Anterior Pelvic Tilt.

#529 blind as a bat

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Posted 30 July 2012 - 06:28 PM

Thanks, Squish. I was definitely too wide in my stance. I have to work on ball position too. I had the opportunity to play a round today and it took me about 6 holes to adjust my club choices. I am hitting about 1 1/2 clubs further now than I was before and with an easier swing. My GIR are up too. Sure is freeing to play a round and not have to lie on a heating pad afterwards!

#530 CourtJester

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Posted 30 July 2012 - 09:31 PM

WOW WOW WOW WOW WOW!!!!


I finally put all of the information in this thread into a range session and 18 holes of Par 3.

Absolutely INCREDIBLE is how I would described this new action compared to my old action.


At the start of the session, I was hitting everything thin and could not figure out why.  Eventually it dawned on me that my backswing was not going back far enough, basically I was not letting my shoulder, arm and wrist take it completely to the top, which was causing my hips to severely outrace my upper body on the downswing.  I had to shorten my backswing in my previous swing action to be able to maintain any sort of decent contact.

Once I started letting my backswing finish at the top I started CRUSHING absolutely everything with an incredible draw on it, whereas my previous shot shape was a fade.

Pure shot after pure shot, the ball clicking off the clubface and taking off like a spaceship.  I could not believe it, I thought "Surely this must be a fluke there is no way it this easy to hit pure shots".
So I decided to play 18 holes of Par 3 with my Dad.

Basically, it was even better on actual golf holes.  I was hitting every club 1 or 1 1/2 clubs longer than I was just a couple of hours earlier.  Where I would normally hit a 9i, it would be a smooth PW.  Where I used to hit a PW, it would be a soft GW.

The most incredible feeling that I came out with was the fact that I finally was able to have a smooth tempo swing with every club but then also be able to reach back for a little more heat and still be able to hit the sweetspot of the club.


I know I have plenty of work to do, as I have not yet worked on fading the ball or hitting knockdowns with this action but the base from which I can start is UNREAL.  Also, I still had the random pull or push, or slightly thin shot.  The base from which I have to work though gives me the confidence I can fine tune the action to something close to machine like.


Again, I would like to thank Squish and every other person who was contributed to this thread.  If one takes the time to read and truly understand the information presented here, it is simply a Golfing gold mine, filled with some real world, usable knowledge.  I'm sure I will have plenty of questions from here out as this has re-invigorated my desire to improve my game.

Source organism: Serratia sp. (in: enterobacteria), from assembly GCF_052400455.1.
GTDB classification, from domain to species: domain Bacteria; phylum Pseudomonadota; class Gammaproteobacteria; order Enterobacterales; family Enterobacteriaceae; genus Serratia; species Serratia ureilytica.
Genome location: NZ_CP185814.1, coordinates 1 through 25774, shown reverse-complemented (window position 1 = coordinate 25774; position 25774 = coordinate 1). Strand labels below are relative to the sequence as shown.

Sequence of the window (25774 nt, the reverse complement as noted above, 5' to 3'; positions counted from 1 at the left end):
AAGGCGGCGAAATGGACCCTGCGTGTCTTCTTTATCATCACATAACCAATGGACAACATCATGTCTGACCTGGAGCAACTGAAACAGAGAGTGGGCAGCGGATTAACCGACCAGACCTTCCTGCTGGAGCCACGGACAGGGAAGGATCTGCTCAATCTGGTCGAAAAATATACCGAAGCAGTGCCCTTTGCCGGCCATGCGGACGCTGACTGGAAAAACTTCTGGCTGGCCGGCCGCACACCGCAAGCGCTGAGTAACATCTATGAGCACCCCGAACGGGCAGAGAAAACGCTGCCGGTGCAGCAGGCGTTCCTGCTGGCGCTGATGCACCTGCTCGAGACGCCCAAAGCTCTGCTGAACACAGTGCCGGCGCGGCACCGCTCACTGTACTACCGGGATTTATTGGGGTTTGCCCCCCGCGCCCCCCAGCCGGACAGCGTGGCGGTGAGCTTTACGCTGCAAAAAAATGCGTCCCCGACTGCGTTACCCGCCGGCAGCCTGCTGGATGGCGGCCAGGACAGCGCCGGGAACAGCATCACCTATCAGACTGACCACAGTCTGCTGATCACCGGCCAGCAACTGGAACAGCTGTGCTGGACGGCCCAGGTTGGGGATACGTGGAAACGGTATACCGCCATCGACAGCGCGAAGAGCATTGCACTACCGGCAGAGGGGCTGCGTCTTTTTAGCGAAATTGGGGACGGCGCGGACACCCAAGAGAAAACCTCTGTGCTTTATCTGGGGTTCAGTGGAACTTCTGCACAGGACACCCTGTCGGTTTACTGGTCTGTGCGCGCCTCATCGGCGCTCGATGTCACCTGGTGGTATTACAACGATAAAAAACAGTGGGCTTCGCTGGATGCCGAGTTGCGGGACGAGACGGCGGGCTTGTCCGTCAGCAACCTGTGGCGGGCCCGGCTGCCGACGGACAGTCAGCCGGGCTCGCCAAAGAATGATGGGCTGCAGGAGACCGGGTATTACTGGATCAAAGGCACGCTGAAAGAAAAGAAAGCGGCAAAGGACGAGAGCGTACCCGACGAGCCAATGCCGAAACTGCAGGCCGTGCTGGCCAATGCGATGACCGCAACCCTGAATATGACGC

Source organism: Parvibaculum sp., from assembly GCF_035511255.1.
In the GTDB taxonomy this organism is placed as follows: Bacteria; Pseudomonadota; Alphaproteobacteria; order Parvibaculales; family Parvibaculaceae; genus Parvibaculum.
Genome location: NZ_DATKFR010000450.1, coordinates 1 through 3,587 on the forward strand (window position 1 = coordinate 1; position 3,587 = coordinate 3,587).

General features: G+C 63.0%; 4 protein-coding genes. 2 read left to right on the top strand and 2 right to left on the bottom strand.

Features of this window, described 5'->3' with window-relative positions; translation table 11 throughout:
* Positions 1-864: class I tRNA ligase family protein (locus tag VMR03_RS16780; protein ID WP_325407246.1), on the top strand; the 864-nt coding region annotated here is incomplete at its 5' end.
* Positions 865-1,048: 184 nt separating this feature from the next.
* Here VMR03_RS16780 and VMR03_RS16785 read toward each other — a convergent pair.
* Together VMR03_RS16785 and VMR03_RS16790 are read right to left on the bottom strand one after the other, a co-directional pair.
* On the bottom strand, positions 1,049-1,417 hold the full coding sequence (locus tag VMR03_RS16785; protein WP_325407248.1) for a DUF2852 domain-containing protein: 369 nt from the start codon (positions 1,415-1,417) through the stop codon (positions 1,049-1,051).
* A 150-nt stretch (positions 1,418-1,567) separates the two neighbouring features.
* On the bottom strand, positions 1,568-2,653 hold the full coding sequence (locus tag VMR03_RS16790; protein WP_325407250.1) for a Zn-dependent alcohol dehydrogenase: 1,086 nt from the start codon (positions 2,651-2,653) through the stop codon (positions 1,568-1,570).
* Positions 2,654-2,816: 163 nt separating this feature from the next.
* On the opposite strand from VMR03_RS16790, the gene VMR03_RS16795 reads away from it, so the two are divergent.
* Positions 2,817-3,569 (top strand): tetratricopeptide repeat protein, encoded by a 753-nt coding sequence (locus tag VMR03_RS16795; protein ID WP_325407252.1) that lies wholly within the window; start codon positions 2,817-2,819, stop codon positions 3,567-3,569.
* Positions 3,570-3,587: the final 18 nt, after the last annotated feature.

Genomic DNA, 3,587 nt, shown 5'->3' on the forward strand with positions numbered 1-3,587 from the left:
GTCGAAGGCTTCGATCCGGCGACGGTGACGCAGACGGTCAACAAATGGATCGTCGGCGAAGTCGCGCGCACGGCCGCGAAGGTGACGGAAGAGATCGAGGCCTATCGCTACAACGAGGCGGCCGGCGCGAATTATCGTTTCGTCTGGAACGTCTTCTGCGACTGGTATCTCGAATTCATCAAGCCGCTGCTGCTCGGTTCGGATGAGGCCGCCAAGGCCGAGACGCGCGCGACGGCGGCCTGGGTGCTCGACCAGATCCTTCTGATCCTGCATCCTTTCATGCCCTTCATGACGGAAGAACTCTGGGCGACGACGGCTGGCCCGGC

As one last note, the "squish" move is so simple that you can literally practice it while lying in bed.

Edited by CourtJester, 30 July 2012 - 09:43 PM.


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#531 Squish

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Posted 31 July 2012 - 05:41 AM

View Postblind as a bat, on 30 July 2012 - 06:28 PM, said:

Thanks, Squish. I was definitely too wide in my stance. I have to work on ball position too. I had the opportunity to play a round today and it took me about 6 holes to adjust my club choices. I am hitting about 1 1/2 clubs further now than I was before and with an easier swing. My GIR are up too. Sure is freeing to play a round and not have to lie on a heating pad afterwards!

Now you are swinging.
The cardinal rule in this or any other swing is this:
In the downswing, never let your center of balance get ahead of your center of gravity.

#532 Squish

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Posted 31 July 2012 - 06:16 AM

View PostCourtJester, on 30 July 2012 - 09:31 PM, said:

WOW WOW WOW WOW WOW!!!!


I finally put all of the information in this thread into a range session and 18 holes of Par 3.

Absolutely INCREDIBLE is how I would described this new action compared to my old action.


At the start of the session, I was hitting everything thin and could not figure out why.  Eventually it dawned on me that my backswing was not going back far enough, basically I was not letting my shoulder, arm and wrist take it completely to the top, which was causing my hips to severely outrace my upper body on the downswing.  I had to shorten my backswing in my previous swing action to be able to maintain any sort of decent contact.

Once I started letting my backswing finish at the top I started CRUSHING absolutely everything with an incredible draw on it, whereas my previous shot shape was a fade.

Pure shot after pure shot, the ball clicking off the clubface and taking off like a spaceship.  I could not believe it, I thought "Surely this must be a fluke there is no way it this easy to hit pure shots".
So I decided to play 18 holes of Par 3 with my Dad.

Basically, it was even better on actual golf holes.  I was hitting every club 1 or 1 1/2 clubs longer than I was just a couple of hours earlier.  Where I would normally hit a 9i, it would be a smooth PW.  Where I used to hit a PW, it would be a soft GW.

The most incredible feeling that I came out with was the fact that I finally was able to have a smooth tempo swing with every club but then also be able to reach back for a little more heat and still be able to hit the sweetspot of the club.


I know I have plenty of work to do, as I have not yet worked on fading the ball or hitting knockdowns with this action but the base from which I can start is UNREAL.  Also, I still had the random pull or push, or slightly thin shot.  The base from which I have to work though gives me the confidence I can fine tune the action to something close to machine like.